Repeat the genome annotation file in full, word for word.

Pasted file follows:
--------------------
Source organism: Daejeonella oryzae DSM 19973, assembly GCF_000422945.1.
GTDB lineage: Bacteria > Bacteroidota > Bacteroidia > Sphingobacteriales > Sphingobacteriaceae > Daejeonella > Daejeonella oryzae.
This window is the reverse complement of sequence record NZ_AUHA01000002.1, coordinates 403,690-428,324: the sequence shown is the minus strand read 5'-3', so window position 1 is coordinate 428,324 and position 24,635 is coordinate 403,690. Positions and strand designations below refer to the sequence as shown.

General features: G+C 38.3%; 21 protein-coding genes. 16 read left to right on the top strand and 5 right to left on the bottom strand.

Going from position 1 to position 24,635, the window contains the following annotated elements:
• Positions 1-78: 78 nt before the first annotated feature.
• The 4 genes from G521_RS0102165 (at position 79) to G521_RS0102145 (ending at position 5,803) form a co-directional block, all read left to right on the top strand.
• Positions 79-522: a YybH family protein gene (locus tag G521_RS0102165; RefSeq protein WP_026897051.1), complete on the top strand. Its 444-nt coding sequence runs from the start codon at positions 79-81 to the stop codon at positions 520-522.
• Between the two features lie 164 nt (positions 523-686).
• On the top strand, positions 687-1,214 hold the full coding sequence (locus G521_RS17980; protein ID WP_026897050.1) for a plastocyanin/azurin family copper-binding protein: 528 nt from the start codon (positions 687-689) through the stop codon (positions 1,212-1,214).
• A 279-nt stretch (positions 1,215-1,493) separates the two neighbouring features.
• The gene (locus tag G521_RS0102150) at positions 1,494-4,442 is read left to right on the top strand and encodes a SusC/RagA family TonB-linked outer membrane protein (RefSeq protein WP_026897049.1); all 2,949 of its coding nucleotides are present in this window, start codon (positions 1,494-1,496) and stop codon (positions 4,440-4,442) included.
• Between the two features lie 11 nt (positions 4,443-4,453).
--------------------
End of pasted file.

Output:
Source organism: Daejeonella oryzae DSM 19973, assembly GCF_000422945.1.
GTDB lineage: Bacteria > Bacteroidota > Bacteroidia > Sphingobacteriales > Sphingobacteriaceae > Daejeonella > Daejeonella oryzae.
This window is the reverse complement of sequence record NZ_AUHA01000002.1, coordinates 403,690-428,324: the sequence shown is the minus strand read 5'-3', so window position 1 is coordinate 428,324 and position 24,635 is coordinate 403,690. Positions and strand designations below refer to the sequence as shown.

General features: G+C 38.3%; 21 protein-coding genes. 16 read left to right on the top strand and 5 right to left on the bottom strand.

Going from position 1 to position 24,635, the window contains the following annotated elements:
• Positions 1-78: 78 nt before the first annotated feature.
• The 4 genes from G521_RS0102165 (at position 79) to G521_RS0102145 (ending at position 5,803) form a co-directional block, all read left to right on the top strand.
• Positions 79-522: a YybH family protein gene (locus tag G521_RS0102165; RefSeq protein WP_026897051.1), complete on the top strand. Its 444-nt coding sequence runs from the start codon at positions 79-81 to the stop codon at positions 520-522.
• Between the two features lie 164 nt (positions 523-686).
• On the top strand, positions 687-1,214 hold the full coding sequence (locus G521_RS17980; protein ID WP_026897050.1) for a plastocyanin/azurin family copper-binding protein: 528 nt from the start codon (positions 687-689) through the stop codon (positions 1,212-1,214).
• A 279-nt stretch (positions 1,215-1,493) separates the two neighbouring features.
• The gene (locus tag G521_RS0102150) at positions 1,494-4,442 is read left to right on the top strand and encodes a SusC/RagA family TonB-linked outer membrane protein (RefSeq protein WP_026897049.1); all 2,949 of its coding nucleotides are present in this window, start codon (positions 1,494-1,496) and stop codon (positions 4,440-4,442) included.
• Between the two features lie 11 nt (positions 4,443-4,453).